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Mike Moustakas is trying to beat the shift

In addition to trying a new position, Moose is working on a new approach at the plate this spring.

MLB: Milwaukee Brewers-Media Day Rick Scuteri-USA TODAY Sports

Mike Moustakas was serviceable at the plate last year, but his production did take a step back from his previous seasons. After posting solid, if unspectacular, wRC+ marks of 123, 111, and 114 from 2015-2017, the veteran infielder finished 2018 with a 105 wRC+. That’s only five percent better than league average and was tied with Eric Thames and Ryan Braun. That’s perfectly acceptable, but it was perhaps a bit underwhelming given the numbers he’s put up in the past.

A big reason for the drop in production was infield shifting. In this analytically-dominated age of baseball, front offices have gotten smarter than ever when it comes to positioning their defenders. Nearly all left-handed hitters will encounter a shift on a regular basis, and Moustakas was one of the many victims. Per Baseball Savant, opposing teams shifted against him in 53.4% of his plate appearances last season, and the 324 shifts he faced were the most he’s ever seen in a single season. The results were quite drastic: Moustakas struggled to a mere .289 wOBA against the shift, compared to a fantastic .379 mark against a more traditional defense.

Moustakas was recently interviewed by MLB Network’s Kevin Millar as part of their “30 Clubs in 30 Days” series. He revealed that in addition to getting accustomed to second base, he’s also trying to make some adjustments at the plate. Moustakas talked about the impact of shifts in today’s game and emphasized that he’s trying to counter the shift by using the opposite field more frequently.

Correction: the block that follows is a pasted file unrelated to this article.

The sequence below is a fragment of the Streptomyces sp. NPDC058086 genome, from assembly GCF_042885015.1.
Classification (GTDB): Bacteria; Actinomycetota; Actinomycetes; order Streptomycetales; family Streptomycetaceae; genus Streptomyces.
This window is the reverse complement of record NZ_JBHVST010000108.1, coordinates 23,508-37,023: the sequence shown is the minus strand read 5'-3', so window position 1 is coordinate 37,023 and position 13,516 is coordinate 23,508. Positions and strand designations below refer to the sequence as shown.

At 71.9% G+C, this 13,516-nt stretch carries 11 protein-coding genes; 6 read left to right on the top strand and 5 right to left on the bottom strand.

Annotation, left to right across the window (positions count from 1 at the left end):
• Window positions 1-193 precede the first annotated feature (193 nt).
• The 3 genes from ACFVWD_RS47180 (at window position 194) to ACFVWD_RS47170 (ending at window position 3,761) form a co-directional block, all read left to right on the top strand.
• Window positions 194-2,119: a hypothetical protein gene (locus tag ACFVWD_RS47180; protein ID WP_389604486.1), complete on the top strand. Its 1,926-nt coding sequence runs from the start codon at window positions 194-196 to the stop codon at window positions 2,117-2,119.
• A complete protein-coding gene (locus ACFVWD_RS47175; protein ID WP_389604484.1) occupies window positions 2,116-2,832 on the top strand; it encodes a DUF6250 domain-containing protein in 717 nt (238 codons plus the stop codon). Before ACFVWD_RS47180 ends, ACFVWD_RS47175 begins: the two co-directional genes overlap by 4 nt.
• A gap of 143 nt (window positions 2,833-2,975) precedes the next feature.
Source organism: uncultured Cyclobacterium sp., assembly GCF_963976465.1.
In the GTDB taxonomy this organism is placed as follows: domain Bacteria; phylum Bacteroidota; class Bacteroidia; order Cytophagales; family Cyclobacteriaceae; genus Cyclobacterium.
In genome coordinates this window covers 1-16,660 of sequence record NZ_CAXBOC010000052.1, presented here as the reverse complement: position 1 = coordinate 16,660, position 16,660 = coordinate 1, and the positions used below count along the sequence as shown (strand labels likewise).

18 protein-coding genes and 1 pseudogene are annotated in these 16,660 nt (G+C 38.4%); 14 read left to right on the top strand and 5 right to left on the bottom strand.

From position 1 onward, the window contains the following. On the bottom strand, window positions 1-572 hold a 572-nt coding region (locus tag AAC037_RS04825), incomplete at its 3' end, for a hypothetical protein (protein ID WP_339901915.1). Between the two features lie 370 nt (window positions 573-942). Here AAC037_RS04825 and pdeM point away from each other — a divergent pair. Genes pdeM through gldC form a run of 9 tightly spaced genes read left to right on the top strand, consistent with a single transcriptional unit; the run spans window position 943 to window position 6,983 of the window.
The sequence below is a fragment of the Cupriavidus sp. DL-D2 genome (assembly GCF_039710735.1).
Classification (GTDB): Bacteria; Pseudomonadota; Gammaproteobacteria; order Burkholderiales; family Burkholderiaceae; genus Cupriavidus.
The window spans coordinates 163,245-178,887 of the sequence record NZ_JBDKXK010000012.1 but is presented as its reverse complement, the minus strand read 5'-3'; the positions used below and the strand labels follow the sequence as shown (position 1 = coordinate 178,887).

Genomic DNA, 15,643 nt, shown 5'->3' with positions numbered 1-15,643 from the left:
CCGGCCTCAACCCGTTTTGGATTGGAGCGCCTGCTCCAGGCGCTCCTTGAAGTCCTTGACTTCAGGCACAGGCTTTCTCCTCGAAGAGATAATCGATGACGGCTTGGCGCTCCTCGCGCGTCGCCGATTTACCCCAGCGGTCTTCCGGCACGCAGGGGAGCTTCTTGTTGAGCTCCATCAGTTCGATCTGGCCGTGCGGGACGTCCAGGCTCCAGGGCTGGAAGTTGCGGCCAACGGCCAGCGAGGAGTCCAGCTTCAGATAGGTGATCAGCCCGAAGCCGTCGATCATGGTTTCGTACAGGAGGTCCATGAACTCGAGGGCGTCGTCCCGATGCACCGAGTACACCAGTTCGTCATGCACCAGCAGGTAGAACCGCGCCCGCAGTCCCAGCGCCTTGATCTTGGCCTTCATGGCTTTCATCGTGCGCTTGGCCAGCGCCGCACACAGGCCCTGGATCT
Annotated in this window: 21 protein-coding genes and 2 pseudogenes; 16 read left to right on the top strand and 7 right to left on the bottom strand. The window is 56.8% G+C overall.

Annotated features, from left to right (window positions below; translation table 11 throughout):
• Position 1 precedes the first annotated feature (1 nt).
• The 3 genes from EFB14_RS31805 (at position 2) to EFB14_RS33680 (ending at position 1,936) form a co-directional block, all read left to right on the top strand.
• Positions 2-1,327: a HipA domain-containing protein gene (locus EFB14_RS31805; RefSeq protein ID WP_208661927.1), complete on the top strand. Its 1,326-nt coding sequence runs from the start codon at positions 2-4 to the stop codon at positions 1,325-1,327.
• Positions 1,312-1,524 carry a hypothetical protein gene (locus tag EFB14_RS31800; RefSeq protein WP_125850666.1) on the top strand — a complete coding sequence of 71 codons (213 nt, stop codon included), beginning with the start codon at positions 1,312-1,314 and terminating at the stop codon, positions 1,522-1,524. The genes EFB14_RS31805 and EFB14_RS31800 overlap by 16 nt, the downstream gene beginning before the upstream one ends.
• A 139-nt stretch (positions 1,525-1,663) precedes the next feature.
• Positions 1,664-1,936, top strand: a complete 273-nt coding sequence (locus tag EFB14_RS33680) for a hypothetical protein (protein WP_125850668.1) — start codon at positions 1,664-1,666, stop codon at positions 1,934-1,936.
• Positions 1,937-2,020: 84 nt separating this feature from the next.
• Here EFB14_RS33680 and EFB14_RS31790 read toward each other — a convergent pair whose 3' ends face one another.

Right now, with all the shifts in baseball nowadays, [I’m] working on driving the ball to left field. Getting those singles in tough counts against tough pitchers, working on using that left side of diamond a lot, and staying consistent with the work that way.

Moustakas also offered some thoughts on bunting against the shift, pointing out that it’s not as easy as some might assume.

[I] work on bunting, but the third baseman is still right there. With the shift, you’ve got three guys on the right and then the third baseman still plays up, so it takes a bunt away most of the time. Bunting’s also not that easy. Getting a bunt down is hard against 95 with sink or run.

Moustakas has always been a pull-heavy hitter throughout his career, which is typically the case for left-handed sluggers. He has pulled the ball 44% of the time while going opposite field only half as often (23.3%). Opposing teams have taken notice of this, and by adjusting their positioning accordingly, they have turned what used to be hits into routine plays that send Moustakas walking back to the dugout.

A chart displaying where infielders were positioned against Moustakas in 2018. He typically saw the traditional lefty shift that features the second baseman in short right field.
Baseball Savant

If Moustakas can hit the ball to left field more frequently, it would likely lessen the negative effect shifting has on him and boost his overall numbers.

Going to left field is easier said than done, and it will be interesting to see if Moustakas can successfully make the adjustment. His bloop double down the left field line on Tuesday afternoon was a start, although one plate appearance is never conclusive evidence.

Spring training is a time to prepare for the regular season and make adjustments if necessary. Chase Anderson is overhauling his windup. Ryan Braun is tweaking his swing to increase his launch angle. Junior Guerra and Jhoulys Chacin are adding changeups to their repertoire. Now Moustakas has set a goal to use the opposite field more often to beat the shift. His new approach will be something to monitor throughout the season. If he can pull it off, he could improve from a roughly league-average hitter to a more potent threat in the middle of the lineup. That would be an even bigger boost to the Brewers’ already-stacked offense, and it would make the defensive risk of using Moustakas at second base more palatable.

Statistics courtesy of FanGraphs and Baseball Savant.